One the very same day that Mrs. G asked me why I never brought her an amaryllis bulb at Christmas like my mom used to do for me and I in turn later did for my Granny Ruth in the nursing home, our Ag Agent, Clint Perkins, brought in an appalling lump in his hand and asked if I wanted it. Apparently, some gentleman poked his head in the office door, said “I don’t want anything I have to plant…Merry Christmas.” It was one of those poor plastic wrapped Dutch amaryllis bulbs that appeared to have been dipped into silver roofing tar. Even though it is pure botanical torture, the bulbs will bloom anyway providing a novel Christmas miracle for those poor souls that don’t know any better. Spider lilies (Lycoris) and crocus will do the same thing.
Of course, I wanted it! Amaryllis and I go way back. We are for all intents and purposes, family. The first thing I did was peel off the hardened silver goo and plastic. I potted it into an ordinary clay pot and put it in my less than attractive office window and will enjoy it immensely. I also headed my aster to the garden center and purchased another amaryllis bulb along with a decorative ceramic pot (so it won’t tip over) to present to Mrs. G. In my defense, I remember giving her one when we were dating and vaguely recall her cats mauling it do death.
I didn’t know amaryllis existed until I read my little life-changing book about George Washington Carver in the fourth grade. But once I found out that he loved them, grew them, and hybridized them, I persuaded my mom to buy me one as a Christmas present. They truly are magical. They are big, bold, easy, beautiful, and fascinating in their speed to bloom. So, each year I’d add another to my collection and eventually needed a greenhouse to house them in. Although I wasn’t always successful, I carefully studied how to get them to rebloom each year. The big bulbs we purchase each year for holiday blooms are what are known as Dutch amaryllis, which were bred in greenhouses for indoor bloom and aren’t generally cold hardy outdoors north of zone 8.
So, when I abandoned my little 8 x 12 fiberglass greenhouse and headed off to Texas A&M University for a horticultural education, I planted my entire amaryllis collection in our Longview flower bed next to the red brick house. This was the early 1980’s and my first experience with a zero-degree winter blast. All of them froze and died giving me my first lesson in cold hardiness. However, driving to and from college I couldn’t help but notice an amaryllis growing in many rural landscapes. Local nurseries were no help, but I eventually figured out that the amaryllis belonging to the common country folks was Hippeastrum x johnsonii, the first documented amaryllis in history, dating back to 1799 England.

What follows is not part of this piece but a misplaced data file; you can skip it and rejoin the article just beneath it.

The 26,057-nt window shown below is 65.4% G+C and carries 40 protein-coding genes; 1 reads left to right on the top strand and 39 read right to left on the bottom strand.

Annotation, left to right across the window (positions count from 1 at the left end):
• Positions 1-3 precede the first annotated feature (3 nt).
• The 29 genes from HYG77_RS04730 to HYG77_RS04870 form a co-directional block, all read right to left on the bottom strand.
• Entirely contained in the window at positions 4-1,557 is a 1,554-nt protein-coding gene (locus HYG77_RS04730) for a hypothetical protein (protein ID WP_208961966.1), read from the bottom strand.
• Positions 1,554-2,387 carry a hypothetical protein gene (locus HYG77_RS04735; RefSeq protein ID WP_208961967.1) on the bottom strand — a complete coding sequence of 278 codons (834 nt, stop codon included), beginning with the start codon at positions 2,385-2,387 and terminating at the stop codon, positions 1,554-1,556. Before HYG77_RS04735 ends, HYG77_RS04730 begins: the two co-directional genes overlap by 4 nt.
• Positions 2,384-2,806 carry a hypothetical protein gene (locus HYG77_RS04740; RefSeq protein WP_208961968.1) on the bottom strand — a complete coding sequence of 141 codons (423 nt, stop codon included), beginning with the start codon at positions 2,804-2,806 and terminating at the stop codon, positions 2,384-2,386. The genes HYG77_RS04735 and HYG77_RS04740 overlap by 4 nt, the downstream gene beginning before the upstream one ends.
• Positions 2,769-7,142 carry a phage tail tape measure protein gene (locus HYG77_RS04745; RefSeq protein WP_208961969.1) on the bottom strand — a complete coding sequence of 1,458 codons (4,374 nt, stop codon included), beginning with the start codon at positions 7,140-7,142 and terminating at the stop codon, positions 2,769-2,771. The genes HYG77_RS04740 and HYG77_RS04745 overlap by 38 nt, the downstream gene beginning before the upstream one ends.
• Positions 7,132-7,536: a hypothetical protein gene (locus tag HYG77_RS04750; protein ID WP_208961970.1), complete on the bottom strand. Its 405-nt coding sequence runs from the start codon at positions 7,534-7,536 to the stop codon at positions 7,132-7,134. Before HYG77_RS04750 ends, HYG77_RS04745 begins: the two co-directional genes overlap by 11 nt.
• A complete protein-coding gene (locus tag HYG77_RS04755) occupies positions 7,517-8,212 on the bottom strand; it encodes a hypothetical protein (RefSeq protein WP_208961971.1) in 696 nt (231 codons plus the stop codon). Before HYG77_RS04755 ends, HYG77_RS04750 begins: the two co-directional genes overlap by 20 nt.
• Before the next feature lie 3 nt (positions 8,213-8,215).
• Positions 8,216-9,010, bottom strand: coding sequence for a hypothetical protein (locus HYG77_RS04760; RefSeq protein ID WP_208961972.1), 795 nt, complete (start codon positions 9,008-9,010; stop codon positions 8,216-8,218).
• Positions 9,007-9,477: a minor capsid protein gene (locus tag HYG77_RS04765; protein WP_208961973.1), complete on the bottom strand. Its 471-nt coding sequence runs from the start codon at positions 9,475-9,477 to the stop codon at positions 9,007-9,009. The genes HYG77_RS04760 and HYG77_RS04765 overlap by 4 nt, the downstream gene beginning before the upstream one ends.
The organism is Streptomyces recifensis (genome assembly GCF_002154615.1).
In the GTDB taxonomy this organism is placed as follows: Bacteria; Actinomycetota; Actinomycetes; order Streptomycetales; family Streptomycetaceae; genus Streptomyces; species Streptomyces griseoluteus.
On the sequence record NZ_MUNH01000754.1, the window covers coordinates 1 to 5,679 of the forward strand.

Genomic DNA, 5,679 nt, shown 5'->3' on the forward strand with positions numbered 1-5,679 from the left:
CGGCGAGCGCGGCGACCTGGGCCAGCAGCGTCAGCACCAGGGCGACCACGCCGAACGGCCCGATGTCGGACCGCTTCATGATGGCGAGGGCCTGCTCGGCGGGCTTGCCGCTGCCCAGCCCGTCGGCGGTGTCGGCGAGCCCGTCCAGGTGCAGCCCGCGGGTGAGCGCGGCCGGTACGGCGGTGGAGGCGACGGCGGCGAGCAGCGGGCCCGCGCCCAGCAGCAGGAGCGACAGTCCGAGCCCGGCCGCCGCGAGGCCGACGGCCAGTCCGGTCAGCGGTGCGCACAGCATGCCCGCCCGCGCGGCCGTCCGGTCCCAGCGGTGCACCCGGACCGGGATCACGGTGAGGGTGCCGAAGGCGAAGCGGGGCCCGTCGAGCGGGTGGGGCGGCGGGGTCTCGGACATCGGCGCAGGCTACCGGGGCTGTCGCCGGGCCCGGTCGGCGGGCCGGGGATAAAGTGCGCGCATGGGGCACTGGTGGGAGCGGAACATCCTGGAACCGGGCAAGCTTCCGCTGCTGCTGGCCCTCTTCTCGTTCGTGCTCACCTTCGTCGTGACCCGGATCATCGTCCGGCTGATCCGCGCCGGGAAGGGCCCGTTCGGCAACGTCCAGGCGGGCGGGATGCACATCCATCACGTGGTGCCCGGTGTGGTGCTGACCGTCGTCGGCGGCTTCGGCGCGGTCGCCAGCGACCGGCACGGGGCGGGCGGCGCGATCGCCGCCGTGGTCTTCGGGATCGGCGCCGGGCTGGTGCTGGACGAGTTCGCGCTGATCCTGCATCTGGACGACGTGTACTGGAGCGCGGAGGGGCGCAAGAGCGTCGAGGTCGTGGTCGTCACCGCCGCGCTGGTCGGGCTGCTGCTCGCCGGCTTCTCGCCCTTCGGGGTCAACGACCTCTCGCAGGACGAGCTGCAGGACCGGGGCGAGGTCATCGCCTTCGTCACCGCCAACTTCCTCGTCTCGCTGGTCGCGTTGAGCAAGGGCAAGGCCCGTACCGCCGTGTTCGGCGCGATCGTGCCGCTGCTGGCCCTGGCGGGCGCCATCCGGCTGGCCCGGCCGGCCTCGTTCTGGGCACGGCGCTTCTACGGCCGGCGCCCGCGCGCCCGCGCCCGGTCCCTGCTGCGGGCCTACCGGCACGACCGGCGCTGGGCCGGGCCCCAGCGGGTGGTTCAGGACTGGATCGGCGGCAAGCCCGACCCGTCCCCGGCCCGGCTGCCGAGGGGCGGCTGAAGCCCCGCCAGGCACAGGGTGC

For there in Lancaster, a Mr. Arthur Johnson purportedly crossed the red and white striped Hippeastrum vittatum with the red (with white center) Hippeastrum reginae to produce the most enduring perennial garden amaryllis in the South.
It took me a while to round up some, but thanks to my Grandmother Emanis and my Aunt Charlsie I eventually did. Little did I know at the time, but my Granny Ruth had some at her old homeplace nearby. My grandmother Ruth had some of everything! Hippeastrum x johnsonii, also known as the St. Joseph’s lily was dropped from commerce and popularity many decades ago because it was smaller flowered (more like a wild species) than the “new and improved” Dutch hybrids, but as I found out, was much more cold hardy. I eventually propagated enough to sell them periodically to Old House Gardens for retail sales.
Amaryllis, of course, are in the Amaryllis family (Amaryllidaceae) along with many of my favorite plants including daffodils, jonquils, narcissus, oxblood lilies, rain lilies, and spider lilies. This entire family is known for showy blooms, ease of cultivation, toughness, longevity, and toxic alkaloids that keep browsing and nibbling pests away.
The best way to handle Dutch amaryllis after winter is over is to plant them outdoors in a flower bed. Thanks to warmer winters, and despite Winter Storm Uri, a ground that hasn’t frozen in 40 years, they generally make long lived perennials, increasing their number of bulbs exponentially over time.
Although I still love giant and gaudy Dutch hybrid amaryllis, I have to admit that these days I’m even more partial to the smaller and more intricate wild species and early hybrids. But you know what? If you walk into my office offering an unidentified amaryllis hidden behind your back or bound up into some unnatural condition, I will 100% take it off your hands and give it a home. It’s what family does.